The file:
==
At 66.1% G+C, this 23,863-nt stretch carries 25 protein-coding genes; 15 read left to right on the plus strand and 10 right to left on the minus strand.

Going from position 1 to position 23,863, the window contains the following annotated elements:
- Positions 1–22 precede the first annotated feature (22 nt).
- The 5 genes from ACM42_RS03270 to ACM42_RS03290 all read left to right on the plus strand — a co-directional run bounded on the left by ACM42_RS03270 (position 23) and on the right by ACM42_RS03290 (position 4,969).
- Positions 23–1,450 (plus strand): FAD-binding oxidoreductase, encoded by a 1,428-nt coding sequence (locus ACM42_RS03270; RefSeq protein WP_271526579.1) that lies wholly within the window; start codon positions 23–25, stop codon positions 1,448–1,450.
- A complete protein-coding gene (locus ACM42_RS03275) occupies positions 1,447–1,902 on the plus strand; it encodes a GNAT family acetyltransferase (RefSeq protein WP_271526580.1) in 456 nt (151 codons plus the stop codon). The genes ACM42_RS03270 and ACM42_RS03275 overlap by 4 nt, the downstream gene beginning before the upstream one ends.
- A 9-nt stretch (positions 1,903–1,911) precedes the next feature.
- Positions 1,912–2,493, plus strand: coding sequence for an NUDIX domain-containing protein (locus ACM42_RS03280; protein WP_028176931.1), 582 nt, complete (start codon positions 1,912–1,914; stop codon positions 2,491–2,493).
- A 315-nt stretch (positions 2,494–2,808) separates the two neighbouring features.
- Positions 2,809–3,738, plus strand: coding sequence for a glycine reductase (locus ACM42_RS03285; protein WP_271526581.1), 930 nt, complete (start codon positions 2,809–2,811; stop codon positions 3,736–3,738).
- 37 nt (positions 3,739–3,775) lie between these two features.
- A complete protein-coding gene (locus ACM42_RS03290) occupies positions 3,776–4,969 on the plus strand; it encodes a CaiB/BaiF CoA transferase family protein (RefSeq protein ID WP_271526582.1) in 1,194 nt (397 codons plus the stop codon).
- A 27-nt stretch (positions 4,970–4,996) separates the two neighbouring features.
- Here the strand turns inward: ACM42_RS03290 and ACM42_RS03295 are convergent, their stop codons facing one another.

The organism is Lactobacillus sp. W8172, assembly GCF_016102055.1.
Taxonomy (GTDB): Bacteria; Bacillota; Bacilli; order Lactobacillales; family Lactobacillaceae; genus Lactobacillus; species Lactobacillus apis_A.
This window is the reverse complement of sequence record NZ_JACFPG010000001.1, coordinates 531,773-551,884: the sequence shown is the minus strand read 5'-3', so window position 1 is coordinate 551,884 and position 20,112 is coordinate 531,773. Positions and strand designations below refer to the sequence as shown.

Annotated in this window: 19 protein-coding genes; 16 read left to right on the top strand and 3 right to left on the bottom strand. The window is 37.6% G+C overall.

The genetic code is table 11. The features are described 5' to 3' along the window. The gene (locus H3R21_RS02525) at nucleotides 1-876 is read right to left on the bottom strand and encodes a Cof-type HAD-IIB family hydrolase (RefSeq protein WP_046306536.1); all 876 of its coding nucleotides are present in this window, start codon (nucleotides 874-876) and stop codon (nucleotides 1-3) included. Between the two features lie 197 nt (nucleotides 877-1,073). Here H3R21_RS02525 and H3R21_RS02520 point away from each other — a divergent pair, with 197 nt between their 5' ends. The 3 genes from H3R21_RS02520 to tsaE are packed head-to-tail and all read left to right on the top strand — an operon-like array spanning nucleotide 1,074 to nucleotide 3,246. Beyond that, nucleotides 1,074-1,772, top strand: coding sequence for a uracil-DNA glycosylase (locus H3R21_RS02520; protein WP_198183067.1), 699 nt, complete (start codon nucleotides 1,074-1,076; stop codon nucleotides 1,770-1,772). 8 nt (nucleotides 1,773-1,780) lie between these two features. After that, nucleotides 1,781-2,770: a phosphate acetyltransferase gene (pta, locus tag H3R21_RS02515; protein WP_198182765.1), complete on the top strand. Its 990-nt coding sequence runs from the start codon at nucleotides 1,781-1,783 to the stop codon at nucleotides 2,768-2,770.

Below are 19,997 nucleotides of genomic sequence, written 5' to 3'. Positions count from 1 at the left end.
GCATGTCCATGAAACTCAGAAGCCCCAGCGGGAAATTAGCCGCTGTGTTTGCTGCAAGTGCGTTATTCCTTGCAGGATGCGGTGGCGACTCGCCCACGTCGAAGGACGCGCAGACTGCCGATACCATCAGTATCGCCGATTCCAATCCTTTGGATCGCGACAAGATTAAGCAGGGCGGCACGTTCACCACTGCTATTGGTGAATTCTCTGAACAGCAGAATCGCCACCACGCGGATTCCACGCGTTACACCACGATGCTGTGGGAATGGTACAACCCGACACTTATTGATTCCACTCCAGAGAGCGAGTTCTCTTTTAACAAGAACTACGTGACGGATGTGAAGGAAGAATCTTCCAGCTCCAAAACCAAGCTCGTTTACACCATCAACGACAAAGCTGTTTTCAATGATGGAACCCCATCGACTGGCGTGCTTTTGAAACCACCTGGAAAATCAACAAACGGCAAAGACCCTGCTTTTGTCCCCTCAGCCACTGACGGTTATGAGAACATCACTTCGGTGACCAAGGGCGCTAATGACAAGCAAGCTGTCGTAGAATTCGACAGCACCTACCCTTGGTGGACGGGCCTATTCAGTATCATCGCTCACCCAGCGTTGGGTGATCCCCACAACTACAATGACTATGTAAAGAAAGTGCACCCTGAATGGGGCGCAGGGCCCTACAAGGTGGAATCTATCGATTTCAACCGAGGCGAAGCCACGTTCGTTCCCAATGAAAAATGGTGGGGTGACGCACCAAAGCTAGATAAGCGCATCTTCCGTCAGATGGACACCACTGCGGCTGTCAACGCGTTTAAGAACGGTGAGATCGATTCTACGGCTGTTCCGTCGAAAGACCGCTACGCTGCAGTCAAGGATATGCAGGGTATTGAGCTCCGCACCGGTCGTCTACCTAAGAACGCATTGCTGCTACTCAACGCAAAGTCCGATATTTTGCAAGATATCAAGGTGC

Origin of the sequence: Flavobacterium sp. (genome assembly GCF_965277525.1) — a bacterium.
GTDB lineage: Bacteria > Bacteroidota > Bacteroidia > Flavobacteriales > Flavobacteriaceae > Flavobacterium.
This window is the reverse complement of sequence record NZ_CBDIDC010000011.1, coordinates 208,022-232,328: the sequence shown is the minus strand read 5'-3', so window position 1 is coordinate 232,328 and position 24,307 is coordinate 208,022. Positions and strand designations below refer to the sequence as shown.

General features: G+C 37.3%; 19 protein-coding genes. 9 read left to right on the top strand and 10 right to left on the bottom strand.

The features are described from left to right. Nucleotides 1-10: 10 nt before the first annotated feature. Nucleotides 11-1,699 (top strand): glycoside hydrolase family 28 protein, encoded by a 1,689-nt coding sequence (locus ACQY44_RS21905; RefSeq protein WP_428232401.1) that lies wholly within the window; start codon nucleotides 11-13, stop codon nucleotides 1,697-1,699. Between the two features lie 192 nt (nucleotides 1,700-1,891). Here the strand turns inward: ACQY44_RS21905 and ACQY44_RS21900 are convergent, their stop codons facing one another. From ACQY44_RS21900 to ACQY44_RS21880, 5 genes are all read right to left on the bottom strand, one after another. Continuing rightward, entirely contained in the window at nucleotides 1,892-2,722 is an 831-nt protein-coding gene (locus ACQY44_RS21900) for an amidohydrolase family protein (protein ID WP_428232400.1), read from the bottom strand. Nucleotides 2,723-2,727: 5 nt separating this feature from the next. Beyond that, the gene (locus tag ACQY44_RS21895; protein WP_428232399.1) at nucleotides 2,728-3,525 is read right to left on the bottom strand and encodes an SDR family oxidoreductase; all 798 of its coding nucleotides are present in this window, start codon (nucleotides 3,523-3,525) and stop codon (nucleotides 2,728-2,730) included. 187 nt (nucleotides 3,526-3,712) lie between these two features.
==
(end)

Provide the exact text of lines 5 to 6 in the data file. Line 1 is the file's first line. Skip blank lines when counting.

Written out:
- Positions 23–1,450 (plus strand): FAD-binding oxidoreductase, encoded by a 1,428-nt coding sequence (locus ACM42_RS03270; RefSeq protein WP_271526579.1) that lies wholly within the window; start codon positions 23–25, stop codon positions 1,448–1,450.
- A complete protein-coding gene (locus ACM42_RS03275) occupies positions 1,447–1,902 on the plus strand; it encodes a GNAT family acetyltransferase (RefSeq protein WP_271526580.1) in 456 nt (151 codons plus the stop codon). The genes ACM42_RS03270 and ACM42_RS03275 overlap by 4 nt, the downstream gene beginning before the upstream one ends.